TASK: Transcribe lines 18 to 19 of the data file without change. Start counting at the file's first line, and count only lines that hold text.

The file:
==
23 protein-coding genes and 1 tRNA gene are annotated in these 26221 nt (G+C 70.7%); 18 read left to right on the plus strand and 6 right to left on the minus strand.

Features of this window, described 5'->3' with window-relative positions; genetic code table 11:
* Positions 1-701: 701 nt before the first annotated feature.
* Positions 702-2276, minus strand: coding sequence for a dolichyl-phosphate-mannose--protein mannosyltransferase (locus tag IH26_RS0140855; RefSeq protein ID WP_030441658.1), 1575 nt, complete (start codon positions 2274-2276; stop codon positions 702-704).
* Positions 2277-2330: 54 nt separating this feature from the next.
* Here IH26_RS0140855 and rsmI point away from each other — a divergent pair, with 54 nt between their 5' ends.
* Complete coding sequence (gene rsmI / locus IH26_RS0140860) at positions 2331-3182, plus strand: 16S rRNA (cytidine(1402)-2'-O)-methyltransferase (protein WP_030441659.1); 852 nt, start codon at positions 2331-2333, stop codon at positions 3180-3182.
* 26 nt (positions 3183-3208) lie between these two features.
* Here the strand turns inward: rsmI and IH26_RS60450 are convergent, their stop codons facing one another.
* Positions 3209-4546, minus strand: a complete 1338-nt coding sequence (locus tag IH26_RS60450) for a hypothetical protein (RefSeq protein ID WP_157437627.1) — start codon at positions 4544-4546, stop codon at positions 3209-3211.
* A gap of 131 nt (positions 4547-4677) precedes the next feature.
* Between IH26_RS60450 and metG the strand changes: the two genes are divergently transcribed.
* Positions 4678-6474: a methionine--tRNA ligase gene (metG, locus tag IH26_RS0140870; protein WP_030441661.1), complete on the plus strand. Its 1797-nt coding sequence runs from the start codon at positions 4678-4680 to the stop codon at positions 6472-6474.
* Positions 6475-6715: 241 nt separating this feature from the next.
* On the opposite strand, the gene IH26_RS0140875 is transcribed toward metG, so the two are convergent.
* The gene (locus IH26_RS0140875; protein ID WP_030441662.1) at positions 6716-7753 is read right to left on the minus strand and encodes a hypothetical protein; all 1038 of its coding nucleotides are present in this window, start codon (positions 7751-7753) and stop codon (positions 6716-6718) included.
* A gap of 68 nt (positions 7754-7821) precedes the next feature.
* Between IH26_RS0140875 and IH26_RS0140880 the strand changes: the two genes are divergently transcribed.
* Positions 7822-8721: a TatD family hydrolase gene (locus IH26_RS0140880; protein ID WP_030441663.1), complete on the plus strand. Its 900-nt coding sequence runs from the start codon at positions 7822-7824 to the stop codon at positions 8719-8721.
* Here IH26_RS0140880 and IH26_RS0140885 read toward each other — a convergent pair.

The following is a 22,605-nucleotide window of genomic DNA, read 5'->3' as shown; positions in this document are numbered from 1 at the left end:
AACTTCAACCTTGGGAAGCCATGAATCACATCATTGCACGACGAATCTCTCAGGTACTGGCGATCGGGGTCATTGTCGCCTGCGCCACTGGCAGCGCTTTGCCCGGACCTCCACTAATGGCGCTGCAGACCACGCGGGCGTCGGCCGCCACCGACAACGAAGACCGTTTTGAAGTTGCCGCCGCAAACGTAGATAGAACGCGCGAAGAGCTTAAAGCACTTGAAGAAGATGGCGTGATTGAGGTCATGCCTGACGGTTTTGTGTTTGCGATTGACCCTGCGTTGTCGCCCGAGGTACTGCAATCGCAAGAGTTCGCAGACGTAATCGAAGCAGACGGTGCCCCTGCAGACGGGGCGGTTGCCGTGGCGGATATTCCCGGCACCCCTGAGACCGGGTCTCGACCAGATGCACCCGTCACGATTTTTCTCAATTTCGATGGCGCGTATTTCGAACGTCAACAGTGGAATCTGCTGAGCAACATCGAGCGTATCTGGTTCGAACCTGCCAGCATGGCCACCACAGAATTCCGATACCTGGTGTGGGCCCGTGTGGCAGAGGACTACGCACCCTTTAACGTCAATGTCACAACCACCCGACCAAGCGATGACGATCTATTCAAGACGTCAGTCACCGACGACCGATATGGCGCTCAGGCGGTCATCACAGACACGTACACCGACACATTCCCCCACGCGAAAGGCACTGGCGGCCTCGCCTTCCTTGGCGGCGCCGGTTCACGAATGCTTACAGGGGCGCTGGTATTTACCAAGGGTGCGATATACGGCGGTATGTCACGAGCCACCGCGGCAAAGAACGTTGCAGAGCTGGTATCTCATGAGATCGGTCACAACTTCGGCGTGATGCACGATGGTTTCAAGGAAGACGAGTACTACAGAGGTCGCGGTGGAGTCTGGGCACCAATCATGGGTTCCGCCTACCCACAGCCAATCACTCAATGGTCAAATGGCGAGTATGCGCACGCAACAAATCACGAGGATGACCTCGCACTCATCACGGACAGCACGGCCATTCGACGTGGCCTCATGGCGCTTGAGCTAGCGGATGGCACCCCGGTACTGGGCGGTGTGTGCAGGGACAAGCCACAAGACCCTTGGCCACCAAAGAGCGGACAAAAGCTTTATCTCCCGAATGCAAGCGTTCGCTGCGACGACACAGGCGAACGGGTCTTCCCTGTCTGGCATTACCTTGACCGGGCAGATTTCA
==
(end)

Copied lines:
* Between IH26_RS0140875 and IH26_RS0140880 the strand changes: the two genes are divergently transcribed.
* Positions 7822-8721: a TatD family hydrolase gene (locus IH26_RS0140880; protein ID WP_030441663.1), complete on the plus strand. Its 900-nt coding sequence runs from the start codon at positions 7822-7824 to the stop codon at positions 8719-8721.